A recent study published in the journal Marine Mammal Science investigated an interesting premise: the possibility that humpback whales display altruism, given the many stories of the giant creatures seeming to "help" other species such as seals. This 2009 account in Natural History Magazine is a good example of the phenomenon (in the photo above, a killer whale can be seen at center, next to a seal on an ice floe while a humpback whale looms in the foreground. Credit: J. Durban).
That story spawned the new study, which examined more than 100 humpback whale and orca interactions from various published and anecdotal accounts. When all was said and done, the researchers noted multiple instances of humpback whales rushing to the scene of attacks by the killer whales on animals of a species other than their own.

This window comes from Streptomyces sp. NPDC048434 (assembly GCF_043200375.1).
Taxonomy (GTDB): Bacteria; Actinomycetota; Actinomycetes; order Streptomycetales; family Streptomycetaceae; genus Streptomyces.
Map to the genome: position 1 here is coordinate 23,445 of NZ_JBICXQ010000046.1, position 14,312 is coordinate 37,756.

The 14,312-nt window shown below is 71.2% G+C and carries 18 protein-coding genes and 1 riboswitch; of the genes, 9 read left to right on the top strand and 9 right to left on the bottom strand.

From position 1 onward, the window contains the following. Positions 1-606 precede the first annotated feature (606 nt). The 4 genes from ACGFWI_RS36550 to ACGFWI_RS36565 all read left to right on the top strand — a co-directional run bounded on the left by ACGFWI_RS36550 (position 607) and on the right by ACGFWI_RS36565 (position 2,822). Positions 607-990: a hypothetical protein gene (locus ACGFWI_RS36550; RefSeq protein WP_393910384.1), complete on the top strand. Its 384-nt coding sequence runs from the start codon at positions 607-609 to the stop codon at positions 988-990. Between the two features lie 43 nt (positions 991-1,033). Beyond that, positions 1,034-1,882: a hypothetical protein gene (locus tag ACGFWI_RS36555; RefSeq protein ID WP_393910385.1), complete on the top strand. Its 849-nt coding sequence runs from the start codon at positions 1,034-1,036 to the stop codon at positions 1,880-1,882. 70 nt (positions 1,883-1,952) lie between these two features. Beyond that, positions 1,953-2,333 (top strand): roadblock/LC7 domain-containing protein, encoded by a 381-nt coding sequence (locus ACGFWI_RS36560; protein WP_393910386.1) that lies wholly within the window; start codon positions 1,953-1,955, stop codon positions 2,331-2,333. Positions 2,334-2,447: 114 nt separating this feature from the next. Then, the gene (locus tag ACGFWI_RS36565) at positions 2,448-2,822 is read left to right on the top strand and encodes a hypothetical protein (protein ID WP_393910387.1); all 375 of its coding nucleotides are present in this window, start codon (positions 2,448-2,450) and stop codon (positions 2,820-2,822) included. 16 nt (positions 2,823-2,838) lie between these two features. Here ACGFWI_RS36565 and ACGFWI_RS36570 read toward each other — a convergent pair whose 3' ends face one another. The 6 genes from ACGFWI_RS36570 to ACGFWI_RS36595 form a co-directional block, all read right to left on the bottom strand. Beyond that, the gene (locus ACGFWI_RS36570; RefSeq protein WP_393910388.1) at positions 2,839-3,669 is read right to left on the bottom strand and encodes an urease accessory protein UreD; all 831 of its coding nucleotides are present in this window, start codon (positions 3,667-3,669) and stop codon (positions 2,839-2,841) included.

The researchers said that while it made sense for humpbacks to defend their own calves, they had nothing to gain by meddling in attacks on other species. Were they displaying altruism? "Although reciprocity or kin selection might explain communal defense of conspecific calves, there was no apparent benefit to humpbacks continuing to interfere when other species were being attacked. Interspecific altruism, even if unintentional," the scientists wrote, "could not be ruled out."
Is it surprising that animals might practice a bit of altruism? Maybe it shouldn't be. In fact the animal world is full of species you might not expect to be quite so selfless. Read on for more.